Author: Bill Gabbert

After working full time in wildland fire for 33 years, he continues to learn, and strives to be a Student of Fire. Google+

13 thoughts on “Boeing wants to fight wildfires with a howitzer”

  1. Sign me up as a member of the Boeing team! I graduated from the US Army Field Artillery Officer Candidate School as a qualified Arty Officer, and so should become a top-level Boeing Exec for this new program.
    This idea is almost as cool as the one we were exposed to when I was at the Missoula T&D Center: the scientists at the Lawrence Livermore National Lab wanted to use “fuel air explosives” to stop fires. Blow up a bomb filled with gas above a fire, and it sucks all the oxygen out of the air. No oxygen = no fire, right. People and animals on the ground: just collateral damage!
    Bill – you need a new classification for ideas likes this: “REALLY lame-ass ideas”.

  2. It might get a bit expensive. Artillery shells are expensive, propellant charges cost a lot, you have to tow the large cannon around, have a well trained crew to fire it. And how do you explain “friendly fire accidents”? But what the hell it’s only money. A very lame ass idea. Water balloons from airplanes, let’s go there.

  3. Some one st Boeing must’ve been sitting at their computer and
    WACK! the Good Idea Fairy hits the subject in the back of the
    head. Subject exclaims “what a good idea.”
    As she flies away in a cloud of Cigar smoke and fairy dust.
    “My work here is done-now back to NIFC…”

  4. The present way to fight a fire is to suffocate it ether through the use of water or fire retardant. We need to look at the molecular structure of a fire. If we find a substance that can interrupt the reaction that cause fire it could be spread ahead of the fire preventing surrounding material from igniting.

    MB

    1. You just defined long term fire retardant used by air tankers.

      From Wildfire Alberta:

      A long-term fire retardant contains a chemical, which alters the combustion process. The active ingredient, salt, permits pyrolysis at a lower temperature and promotes the formation of H2O, CO2 (water and carbon at once) and char, at the expense of flammable gases.

      Wood itself does not burn; rather, the gases that are produced through pyrolysis ignite when the “flash point” is reached, and provide the additional heat required to produce additional flammable gases.
      Other ingredients in the fire retardant formulation provide cooling (e.g. water) and smothering or insulating (e.g. clay/ guar gum) action. Examples of long-term fire retardants are, Fire-Trol¨931, and Phos-Chek¨ LV-R.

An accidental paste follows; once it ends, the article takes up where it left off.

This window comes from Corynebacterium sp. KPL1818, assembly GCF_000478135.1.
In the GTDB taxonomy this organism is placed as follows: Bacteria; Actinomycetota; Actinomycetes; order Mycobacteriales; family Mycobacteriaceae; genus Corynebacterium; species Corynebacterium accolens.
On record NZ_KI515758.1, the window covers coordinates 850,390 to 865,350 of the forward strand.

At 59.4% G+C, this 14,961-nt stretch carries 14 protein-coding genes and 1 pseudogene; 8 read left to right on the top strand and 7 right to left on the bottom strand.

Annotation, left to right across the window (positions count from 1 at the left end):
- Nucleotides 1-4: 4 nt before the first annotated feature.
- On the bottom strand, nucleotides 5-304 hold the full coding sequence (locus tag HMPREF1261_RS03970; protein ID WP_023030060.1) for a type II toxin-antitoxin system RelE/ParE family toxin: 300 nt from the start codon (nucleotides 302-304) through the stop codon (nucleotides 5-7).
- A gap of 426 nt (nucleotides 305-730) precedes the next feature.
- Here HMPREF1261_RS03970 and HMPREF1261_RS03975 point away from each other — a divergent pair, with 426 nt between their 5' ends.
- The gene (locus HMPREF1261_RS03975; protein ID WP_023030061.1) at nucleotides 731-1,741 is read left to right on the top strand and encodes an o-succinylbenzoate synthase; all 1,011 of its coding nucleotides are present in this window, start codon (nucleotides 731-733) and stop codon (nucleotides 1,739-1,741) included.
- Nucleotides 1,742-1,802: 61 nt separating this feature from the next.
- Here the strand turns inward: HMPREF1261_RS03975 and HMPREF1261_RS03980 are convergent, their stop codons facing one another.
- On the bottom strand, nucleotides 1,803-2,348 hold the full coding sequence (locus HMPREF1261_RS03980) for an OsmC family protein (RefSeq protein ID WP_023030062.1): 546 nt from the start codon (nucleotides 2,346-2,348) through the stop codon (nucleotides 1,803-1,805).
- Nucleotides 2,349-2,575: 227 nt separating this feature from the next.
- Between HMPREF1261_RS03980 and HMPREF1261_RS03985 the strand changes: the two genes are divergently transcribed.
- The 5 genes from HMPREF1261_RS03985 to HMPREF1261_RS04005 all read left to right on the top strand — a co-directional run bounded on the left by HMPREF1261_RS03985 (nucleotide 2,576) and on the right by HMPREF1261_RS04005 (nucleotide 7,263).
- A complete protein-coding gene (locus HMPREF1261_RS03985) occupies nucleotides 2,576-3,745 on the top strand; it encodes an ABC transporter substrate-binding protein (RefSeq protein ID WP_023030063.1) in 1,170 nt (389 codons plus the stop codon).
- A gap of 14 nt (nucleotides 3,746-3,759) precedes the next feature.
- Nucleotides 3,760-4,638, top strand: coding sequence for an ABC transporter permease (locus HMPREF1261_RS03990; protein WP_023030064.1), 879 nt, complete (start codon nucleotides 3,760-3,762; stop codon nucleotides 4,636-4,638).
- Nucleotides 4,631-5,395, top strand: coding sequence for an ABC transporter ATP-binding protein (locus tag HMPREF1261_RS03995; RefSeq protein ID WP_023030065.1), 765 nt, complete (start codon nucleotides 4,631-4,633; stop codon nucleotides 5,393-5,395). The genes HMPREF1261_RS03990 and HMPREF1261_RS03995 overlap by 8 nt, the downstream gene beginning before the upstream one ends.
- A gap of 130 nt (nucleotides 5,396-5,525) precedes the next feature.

1. Thanks for the info. Just wish it was more permanent for if it was there would never be fires in the same area. Sigh.

        MB

        1. “Permanent” fire retardant has also been tried. Air tankers that dropped sodium calcium borate were first used on the 1956 Inaja Fire in San Diego County. It was quickly discovered that this chemical sterilized the soil, preventing any vegetation from growing for years, and by 1957 it was no longer used. However, the term “borate bomber” still lingers on 60 years later.

          1. If we could just clearcut the vegetation, pave it, paint it green and coat it with permanent fire retardant, all of our wildland fire problems would be history. So would our quality of life in the West.

  5. This goes back to a fire I was on in Idaho were the army fire fighters were from an artillery battery and wanted to bring in a howitzer for morning briefing to announce the meeting. That was also “super lame ass”

    1. Let’s all give 3 cheers for the Military-Industrial Complex, as President Ike called it in his 1960 Farewell address.

  6. This has potential guys! Sign me up for the howitzer hotshots. We could dot the whole west with crews 30 miles apart and use the old board game strategy of battle ship n let them fly! Bet that fire on the Colorado boarder would be better off with a couple howitzer crews.

  7. “The patent application assumes that retardant applied from the air can suppress a fire. Generally, it can’t.”

    ^And that, people, is why the stuff’s called ‘retardant’ instead of ‘extinguisher.’

    A friend of mine thinks that someone at Boeing came up with this idea during the paintball game at a company retreat.

  8. There must be some some millennials, or other such goons, at Boeing R&D who have been play too many unreal combat games online.

    The capability of Field Artillery units to consistently put rounds on target is without question. Aka: “King of Battle!” However “walking rounds” along a fires edge is worthless if the rounds are not sufficiently effective, environmentally low impact and the whole show economically viable.

    I’m always open to new methods of fire suppression but this is a lame ass idea.